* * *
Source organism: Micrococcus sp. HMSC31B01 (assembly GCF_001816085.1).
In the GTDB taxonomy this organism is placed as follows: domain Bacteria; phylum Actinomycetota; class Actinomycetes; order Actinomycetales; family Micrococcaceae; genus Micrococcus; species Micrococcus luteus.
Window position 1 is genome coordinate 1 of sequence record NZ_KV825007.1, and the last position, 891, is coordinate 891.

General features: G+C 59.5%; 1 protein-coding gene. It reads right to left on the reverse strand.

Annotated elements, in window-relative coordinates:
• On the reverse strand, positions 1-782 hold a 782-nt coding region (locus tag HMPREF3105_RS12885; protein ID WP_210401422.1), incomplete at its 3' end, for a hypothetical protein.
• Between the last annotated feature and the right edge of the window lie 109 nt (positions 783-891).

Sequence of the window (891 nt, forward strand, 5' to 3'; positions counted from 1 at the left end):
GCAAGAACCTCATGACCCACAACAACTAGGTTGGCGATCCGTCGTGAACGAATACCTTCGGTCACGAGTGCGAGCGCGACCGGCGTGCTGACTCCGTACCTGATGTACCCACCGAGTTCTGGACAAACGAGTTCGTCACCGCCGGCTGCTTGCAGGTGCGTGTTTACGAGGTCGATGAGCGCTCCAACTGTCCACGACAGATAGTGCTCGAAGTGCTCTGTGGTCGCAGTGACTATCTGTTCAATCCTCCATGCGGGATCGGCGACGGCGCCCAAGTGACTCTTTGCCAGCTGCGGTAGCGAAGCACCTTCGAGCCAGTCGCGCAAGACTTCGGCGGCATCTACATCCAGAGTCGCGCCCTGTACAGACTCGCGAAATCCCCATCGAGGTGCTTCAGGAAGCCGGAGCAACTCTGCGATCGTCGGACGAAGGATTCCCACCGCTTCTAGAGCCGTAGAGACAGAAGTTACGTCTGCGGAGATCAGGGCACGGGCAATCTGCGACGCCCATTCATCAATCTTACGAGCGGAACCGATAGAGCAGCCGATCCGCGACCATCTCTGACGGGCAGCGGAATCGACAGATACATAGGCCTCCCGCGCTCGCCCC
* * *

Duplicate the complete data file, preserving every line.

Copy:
Source organism: Micrococcus sp. HMSC31B01 (assembly GCF_001816085.1).
In the GTDB taxonomy this organism is placed as follows: domain Bacteria; phylum Actinomycetota; class Actinomycetes; order Actinomycetales; family Micrococcaceae; genus Micrococcus; species Micrococcus luteus.
Window position 1 is genome coordinate 1 of sequence record NZ_KV825007.1, and the last position, 891, is coordinate 891.

General features: G+C 59.5%; 1 protein-coding gene. It reads right to left on the reverse strand.

Annotated elements, in window-relative coordinates:
• On the reverse strand, positions 1-782 hold a 782-nt coding region (locus tag HMPREF3105_RS12885; protein ID WP_210401422.1), incomplete at its 3' end, for a hypothetical protein.
• Between the last annotated feature and the right edge of the window lie 109 nt (positions 783-891).

Sequence of the window (891 nt, forward strand, 5' to 3'; positions counted from 1 at the left end):
GCAAGAACCTCATGACCCACAACAACTAGGTTGGCGATCCGTCGTGAACGAATACCTTCGGTCACGAGTGCGAGCGCGACCGGCGTGCTGACTCCGTACCTGATGTACCCACCGAGTTCTGGACAAACGAGTTCGTCACCGCCGGCTGCTTGCAGGTGCGTGTTTACGAGGTCGATGAGCGCTCCAACTGTCCACGACAGATAGTGCTCGAAGTGCTCTGTGGTCGCAGTGACTATCTGTTCAATCCTCCATGCGGGATCGGCGACGGCGCCCAAGTGACTCTTTGCCAGCTGCGGTAGCGAAGCACCTTCGAGCCAGTCGCGCAAGACTTCGGCGGCATCTACATCCAGAGTCGCGCCCTGTACAGACTCGCGAAATCCCCATCGAGGTGCTTCAGGAAGCCGGAGCAACTCTGCGATCGTCGGACGAAGGATTCCCACCGCTTCTAGAGCCGTAGAGACAGAAGTTACGTCTGCGGAGATCAGGGCACGGGCAATCTGCGACGCCCATTCATCAATCTTACGAGCGGAACCGATAGAGCAGCCGATCCGCGACCATCTCTGACGGGCAGCGGAATCGACAGATACATAGGCCTCCCGCGCTCGCCCC